By Karl Kimball, Aston Carter Executive Advisor, Governance, Risk & Compliance
Nearly four months after Russia’s full-scale military invasion of Ukraine, fighting rages on with no diplomatic end in sight. Since February 24, 2022, the war in Ukraine has claimed the lives of more than 4,300 civilians and created a massive humanitarian crisis in Eastern Europe. According to the United Nations, the conflict has internally displaced over 8 million Ukrainians and forced more than 6.5 million people — primarily women and children — to flee the country.
World leaders, including U.S. President Joe Biden, publicly condemned Russia’s “unprovoked and unjustified” aggression, demonstrating united support for the war-torn country. As part of the global effort to pressure Russian President Vladimir Putin to withdraw troops, the U.S. and more than 30 allies and partners globally have issued multilateral economic sanctions on the Russian Federation.
The war in Ukraine has far-reaching implications in the U.S. and around the world. Supply chain shortages, rising interest rates and soaring inflation are plaguing businesses and slowing economic growth. Full and partial bans on Russian oil and gas imports are also causing historically high energy prices globally and forcing the European Union and others to end their dependency on Russian energy.
In addition to these challenges, financial institutions are on the front lines of sanctions enforcement in the U.S. — creating a costly and complex compliance burden. The rapidly changing sanctions landscape makes it difficult to maintain the resources needed to keep pace and comply with evolving economic sanctions.
A sanction is a foreign policy tool that blocks assets and restricts trade with a country, entity or individual to achieve foreign policy or national security goals. Sanctions offer world leaders the ability to inflict financial pressure or punishment, as an alternative to military action.
The U.S. currently has more than 30 active sanction programs — with Cuba, Iran and North Korea among the growing list of sanctioned countries. According to the U.S. Department of the Treasury’s 2021 Sanctions Review, sanctions designations net increased by 933% between 2000 and 2021. This record growth, and the decision to impose sanctions on Russia this year, signals the U.S. government’s increasing reliance on economic sanctions.
In 2014, the U.S. and allies worldwide imposed a series of economic sanctions on Russia following its military takeover of the Crimea region of Ukraine. In addition to asset freezes and travel bans on certain individuals and government officials, the sanctions took aim at targeted sectors of the Russian economy. The sanctions were intended to punish the Russian Federation for illegally violating the territorial integrity of Ukraine.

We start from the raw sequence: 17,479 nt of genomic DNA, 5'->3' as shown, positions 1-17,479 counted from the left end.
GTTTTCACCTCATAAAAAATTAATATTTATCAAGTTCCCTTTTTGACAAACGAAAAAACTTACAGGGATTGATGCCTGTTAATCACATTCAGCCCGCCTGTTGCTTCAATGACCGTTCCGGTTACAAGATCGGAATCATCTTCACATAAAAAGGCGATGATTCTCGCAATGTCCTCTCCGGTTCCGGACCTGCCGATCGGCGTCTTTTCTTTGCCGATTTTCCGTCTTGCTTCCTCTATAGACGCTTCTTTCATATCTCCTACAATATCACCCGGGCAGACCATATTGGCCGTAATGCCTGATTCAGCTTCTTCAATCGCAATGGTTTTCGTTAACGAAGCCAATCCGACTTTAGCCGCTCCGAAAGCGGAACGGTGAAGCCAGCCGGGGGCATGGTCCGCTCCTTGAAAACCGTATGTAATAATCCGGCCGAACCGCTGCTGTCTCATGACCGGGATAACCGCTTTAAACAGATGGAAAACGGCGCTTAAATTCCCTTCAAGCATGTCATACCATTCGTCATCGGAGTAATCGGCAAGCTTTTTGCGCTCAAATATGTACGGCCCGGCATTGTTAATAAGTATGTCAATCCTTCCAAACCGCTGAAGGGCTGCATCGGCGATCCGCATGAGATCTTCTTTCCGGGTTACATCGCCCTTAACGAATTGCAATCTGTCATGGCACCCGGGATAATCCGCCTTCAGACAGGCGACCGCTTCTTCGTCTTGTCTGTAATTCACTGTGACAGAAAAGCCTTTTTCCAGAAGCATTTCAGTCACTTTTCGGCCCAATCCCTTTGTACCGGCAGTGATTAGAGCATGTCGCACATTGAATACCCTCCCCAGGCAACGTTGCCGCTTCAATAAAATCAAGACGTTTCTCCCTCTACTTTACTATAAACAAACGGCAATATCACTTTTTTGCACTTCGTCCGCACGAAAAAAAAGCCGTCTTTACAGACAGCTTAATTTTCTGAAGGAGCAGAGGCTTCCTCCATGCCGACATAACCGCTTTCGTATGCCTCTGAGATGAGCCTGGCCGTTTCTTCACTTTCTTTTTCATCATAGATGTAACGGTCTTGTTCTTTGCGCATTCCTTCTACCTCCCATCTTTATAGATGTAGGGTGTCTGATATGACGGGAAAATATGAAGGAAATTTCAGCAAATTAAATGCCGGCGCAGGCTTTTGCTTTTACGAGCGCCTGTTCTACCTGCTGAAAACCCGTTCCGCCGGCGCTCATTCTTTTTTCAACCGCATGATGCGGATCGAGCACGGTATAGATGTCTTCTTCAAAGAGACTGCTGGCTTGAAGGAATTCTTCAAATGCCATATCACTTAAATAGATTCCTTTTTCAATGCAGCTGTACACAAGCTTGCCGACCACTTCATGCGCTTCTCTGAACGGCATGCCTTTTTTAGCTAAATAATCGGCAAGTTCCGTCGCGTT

U.S.-issued sanctions currently target Russian banks and Russian state-owned enterprises, as well as Russian government officials, elites and their family members. Through the power of full blocking sanctions, the U.S. aims to ensure individuals and entities are unable to access property or assets, including those in which they own 50% or greater interest. These expansive sanctions also prohibit others from providing material support. Additionally, the U.S. has banned new investment in Russia and placed restrictions on Russia’s foreign debt payments.
According to a 2020 LexisNexis Financial Crime Compliance Study, U.S. banks spent $35.2 billion on fighting financial crime, including sanctions compliance. Despite ongoing investment in this area, the introduction of new Russian sanctions increased the need for skilled workers with experience in financial fraud, sanctions compliance and new technology like cryptocurrency.
U.S. financial institutions are legally required to identify and block sanctioned accounts or risk facing federal violations. Financial institutions must regularly obtain sanctions lists from the Office of Foreign Assets Control (OFAC) to screen accounts and transactions. Checking the names of new customers and current account holders against these lists and monitoring wire transfers are among the ways financial institutions maintain compliance.
New technology, such as cryptocurrency, makes it increasingly difficult to track how money is flowing in and out of Russia and other sanctioned countries. Gaps in regulatory oversight can create opportunities for sanctions evasion and pose risks for financial institutions.
Managed solutions and staffing providers can help financial institutions navigate the rapidly changing sanctions compliance landscape within the banking industry. With extensive knowledge of market trends and regulatory reforms, they are positioned to reduce growing operational and compliance burdens.
Despite a shortage of workers across the U.S., providers have access to an extensive talent pool that includes OFAC sanctions analysts, compliance officers, sanctions analysts and specialists and other trained specialists. As the scope and number of sanctions increase, they can also deliver support in the daily management of staff — ensuring employees receive adequate training and oversight.
While the long-term impacts of the war in Ukraine are largely unknown, the U.S. government will continue to rely on economic sanctions. By partnering with a trusted managed solutions provider, financial institutions can secure the skilled workforce needed to ensure compliance now and in the future.
To discuss how Aston Carter can partner with your organization to create a sanctions compliance strategy, contact us today or explore our options.